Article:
Wednesday, September 22, 2010

Richo's hybrid menu has bright spots

By Nadine Kam 

POSTED: 01:30 a.m. HST, Sep 22, 2010

Visiting chef Eun Myoung Hee, above, of Richo in Tokyo prepares a specialty of beef tongue at the new Richo restaurant in Kaimuki.

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For too long, the rallying cry for the Internet and its myriad blogs and websites -- to the detriment of, ahem, old media -- has been "information wants to be free."
Maybe so, but as a writer, I'd really like to continue getting paid for my work.

A similar rallying cry might apply to restaurants, although consumers have either been slow or sympathetic to the plight of the small restaurateur. I've noticed since the recession hit that restaurants initially increased entree prices to keep up with overhead. They turned next to adding or increasing cost of incidentals like soft drinks, appetizers and sometimes, even the bread we've come to expect for free.

But unlike information, perhaps food doesn't want to be free ... anymore. (Not that it ever was, but costs could be better hidden before.)

Keep that in mind at Richo, where the first thing that glares at you from the menu is the cost of banchan. Say what?

Surely, banchan wants to be free. It is the minimum show of hospitality we've come to expect from a Korean restaurant.

Ah, but Richo is actually part of a Japanese chain, that, like so many from the land of the rising sun, is wending its way west. Hawaii has always been the logical stepping stone by virtue of some shared culture and heritage. Yet, I can't help thinking maybe they should have skipped one pond in favor of a destination where Korean traditions are less ingrained.

The cost of the banchan, at $6 for assorted namul and $3 for kim chee, isn't much, but I know it will rankle many. It's the principle of the thing. Is a restaurant going to make a show of playing the good host, or not?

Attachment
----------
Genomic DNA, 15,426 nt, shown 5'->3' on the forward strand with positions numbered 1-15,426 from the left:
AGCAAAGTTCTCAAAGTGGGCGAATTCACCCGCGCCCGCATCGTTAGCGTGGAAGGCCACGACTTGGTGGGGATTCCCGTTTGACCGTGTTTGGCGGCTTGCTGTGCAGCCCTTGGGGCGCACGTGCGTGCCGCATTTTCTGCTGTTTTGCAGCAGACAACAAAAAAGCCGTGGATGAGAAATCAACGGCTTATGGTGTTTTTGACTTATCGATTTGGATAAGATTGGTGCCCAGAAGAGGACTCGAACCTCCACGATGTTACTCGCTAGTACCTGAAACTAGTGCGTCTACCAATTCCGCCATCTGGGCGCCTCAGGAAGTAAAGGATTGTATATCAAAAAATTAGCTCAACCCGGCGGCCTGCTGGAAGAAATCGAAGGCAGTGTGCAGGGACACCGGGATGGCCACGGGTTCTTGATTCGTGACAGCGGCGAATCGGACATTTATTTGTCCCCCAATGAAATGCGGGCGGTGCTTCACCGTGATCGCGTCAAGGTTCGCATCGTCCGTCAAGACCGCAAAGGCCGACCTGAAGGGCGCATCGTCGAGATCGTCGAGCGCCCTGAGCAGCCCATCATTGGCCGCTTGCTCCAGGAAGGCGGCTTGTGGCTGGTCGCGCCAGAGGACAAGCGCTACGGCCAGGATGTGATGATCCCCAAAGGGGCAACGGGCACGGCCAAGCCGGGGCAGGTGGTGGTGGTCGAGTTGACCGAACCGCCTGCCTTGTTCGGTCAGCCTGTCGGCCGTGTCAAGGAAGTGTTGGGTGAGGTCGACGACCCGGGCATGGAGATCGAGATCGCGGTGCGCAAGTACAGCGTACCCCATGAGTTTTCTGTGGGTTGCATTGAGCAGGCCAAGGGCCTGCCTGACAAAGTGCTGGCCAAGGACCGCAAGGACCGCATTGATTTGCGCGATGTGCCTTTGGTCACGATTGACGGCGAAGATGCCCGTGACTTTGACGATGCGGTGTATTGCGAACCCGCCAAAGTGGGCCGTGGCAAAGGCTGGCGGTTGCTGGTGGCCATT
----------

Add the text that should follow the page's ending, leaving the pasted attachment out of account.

Richo is at the base of Waialae Avenue, where the Japanese izakaya Momomo once stood. The monolithic black building has given way to clean white, and a plus of the location is its parking lot, though getting in is easier than reversing out.

Inside, there's a mix of standard tables and multiple, cozy tatami rooms for those who want to curl up in semiprivacy.

There's no sense being stubborn about the banchan. You still have to get the namul, a delicious assortment of tender royal ferns, bean sprouts, seasoned spinach, spicy octopus and pickled onions -- seven little dishes beautifully arranged in a bamboo basket.

Other starters include deep-fried seaweed and noodle spring rolls ($10), and Korean poke ($9) of ahi in kochujang sauce.

The restaurant betrays its roots with a reference to the Korean-style pancakes (pa jun), using the Japanese word, chigimi, plus a series of typos referring to the "panfly" nature of the crisp-fried savory egg-and-flour pancakes, with your choice of seafood and leek ($12 full order, $8 half), plain leek ($10/$7), squid and chive ($11/$7.50) or beef and yam ($12/$8) fillings. I found a half-order to be plenty for two.

You can order entrees such as kalbi ($13.50), bulkogi ($16), and beef or seafood chapchae (rice noodles $10.96) a la carte, but there's more of a show attached to the pork ($40) or beef tongue ($50) shabu-shabu for two. If you prefer a grill specialty over the soupy shabu-shabu, there's just one, pork belly ($24) for two to cook at your table. This is another dish with extra costs, at $3 for lettuce for wrapping your cooked pork, and $2 for garlic cloves. I consider these musts because pork alone (it does come with a slice of onion) would be boring.

It's nice when it's not too crowded here and the staffers have the time to help you cook the pork at your table, starting with brushing the grill with oil and rosemary. The pork is mildly flavored, so it's conceivable some might detect the herb flavor. There's none of the raunchy intense sesame and salt flavors that you'd find at most Korean restaurants.

Some of the dishes are just wrong, like, Spicy Fire Chicken ($11.80) billed as a grilled dish, but that comprises small pieces of meat sauteed in Richo's house hot sauce.

Ahi bibimbap ($10) also struck me as being more Japanese than Korean because of the raw fish and vegetable choices of cabbage slaw, lettuce and slivered carrots. It made a nice salad.

The restaurant is not bad, but I was left wondering about who the audience might be for this Korean-Japanese hybrid. It's definitely not a place for traditionalists who already have two or three favorite Korean restaurants.

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